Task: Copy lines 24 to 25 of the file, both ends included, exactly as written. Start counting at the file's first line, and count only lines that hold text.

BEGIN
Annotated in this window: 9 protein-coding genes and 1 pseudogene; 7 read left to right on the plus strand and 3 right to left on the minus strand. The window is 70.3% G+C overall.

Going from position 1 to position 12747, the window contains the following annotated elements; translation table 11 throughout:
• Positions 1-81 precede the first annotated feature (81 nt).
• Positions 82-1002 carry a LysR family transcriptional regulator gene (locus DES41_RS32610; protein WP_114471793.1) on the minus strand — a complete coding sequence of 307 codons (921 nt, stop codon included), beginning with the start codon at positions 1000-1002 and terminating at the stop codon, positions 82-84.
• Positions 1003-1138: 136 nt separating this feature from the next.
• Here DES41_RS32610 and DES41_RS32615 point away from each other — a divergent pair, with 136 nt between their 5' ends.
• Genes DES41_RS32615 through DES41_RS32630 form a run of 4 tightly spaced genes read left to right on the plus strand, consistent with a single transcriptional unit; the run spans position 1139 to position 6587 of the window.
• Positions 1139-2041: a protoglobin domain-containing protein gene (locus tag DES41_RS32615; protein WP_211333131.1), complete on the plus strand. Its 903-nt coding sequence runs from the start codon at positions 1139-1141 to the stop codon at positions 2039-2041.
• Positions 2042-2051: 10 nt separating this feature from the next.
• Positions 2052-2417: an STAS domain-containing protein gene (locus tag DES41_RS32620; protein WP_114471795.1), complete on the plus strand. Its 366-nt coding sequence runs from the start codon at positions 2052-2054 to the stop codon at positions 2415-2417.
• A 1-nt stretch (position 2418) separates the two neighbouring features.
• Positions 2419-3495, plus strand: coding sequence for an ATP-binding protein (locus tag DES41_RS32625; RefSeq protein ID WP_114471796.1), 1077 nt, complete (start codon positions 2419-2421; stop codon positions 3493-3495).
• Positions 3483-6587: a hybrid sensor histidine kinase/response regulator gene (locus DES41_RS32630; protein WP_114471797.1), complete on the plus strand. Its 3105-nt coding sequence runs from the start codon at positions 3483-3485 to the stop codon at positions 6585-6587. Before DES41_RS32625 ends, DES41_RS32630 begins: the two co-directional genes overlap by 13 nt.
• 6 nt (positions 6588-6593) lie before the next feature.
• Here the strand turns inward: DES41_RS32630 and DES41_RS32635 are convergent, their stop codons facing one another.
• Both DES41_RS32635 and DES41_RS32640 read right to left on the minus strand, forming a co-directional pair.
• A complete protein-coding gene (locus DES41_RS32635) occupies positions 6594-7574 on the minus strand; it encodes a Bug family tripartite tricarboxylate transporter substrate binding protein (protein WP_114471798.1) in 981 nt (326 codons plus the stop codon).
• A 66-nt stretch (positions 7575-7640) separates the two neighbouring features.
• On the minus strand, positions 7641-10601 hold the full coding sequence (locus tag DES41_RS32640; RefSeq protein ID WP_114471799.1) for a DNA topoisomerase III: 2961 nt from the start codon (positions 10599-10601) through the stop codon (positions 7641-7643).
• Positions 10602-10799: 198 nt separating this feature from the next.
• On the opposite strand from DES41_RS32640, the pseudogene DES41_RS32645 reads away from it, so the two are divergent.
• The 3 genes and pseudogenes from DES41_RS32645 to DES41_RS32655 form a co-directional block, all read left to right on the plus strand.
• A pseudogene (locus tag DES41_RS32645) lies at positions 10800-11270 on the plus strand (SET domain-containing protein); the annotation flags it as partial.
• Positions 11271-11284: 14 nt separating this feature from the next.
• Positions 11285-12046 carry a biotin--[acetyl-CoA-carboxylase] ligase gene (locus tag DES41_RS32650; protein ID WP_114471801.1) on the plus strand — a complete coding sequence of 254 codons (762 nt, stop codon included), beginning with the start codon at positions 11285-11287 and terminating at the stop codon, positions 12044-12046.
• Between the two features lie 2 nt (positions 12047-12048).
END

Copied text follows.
• Positions 11271-11284: 14 nt separating this feature from the next.
• Positions 11285-12046 carry a biotin--[acetyl-CoA-carboxylase] ligase gene (locus tag DES41_RS32650; protein ID WP_114471801.1) on the plus strand — a complete coding sequence of 254 codons (762 nt, stop codon included), beginning with the start codon at positions 11285-11287 and terminating at the stop codon, positions 12044-12046.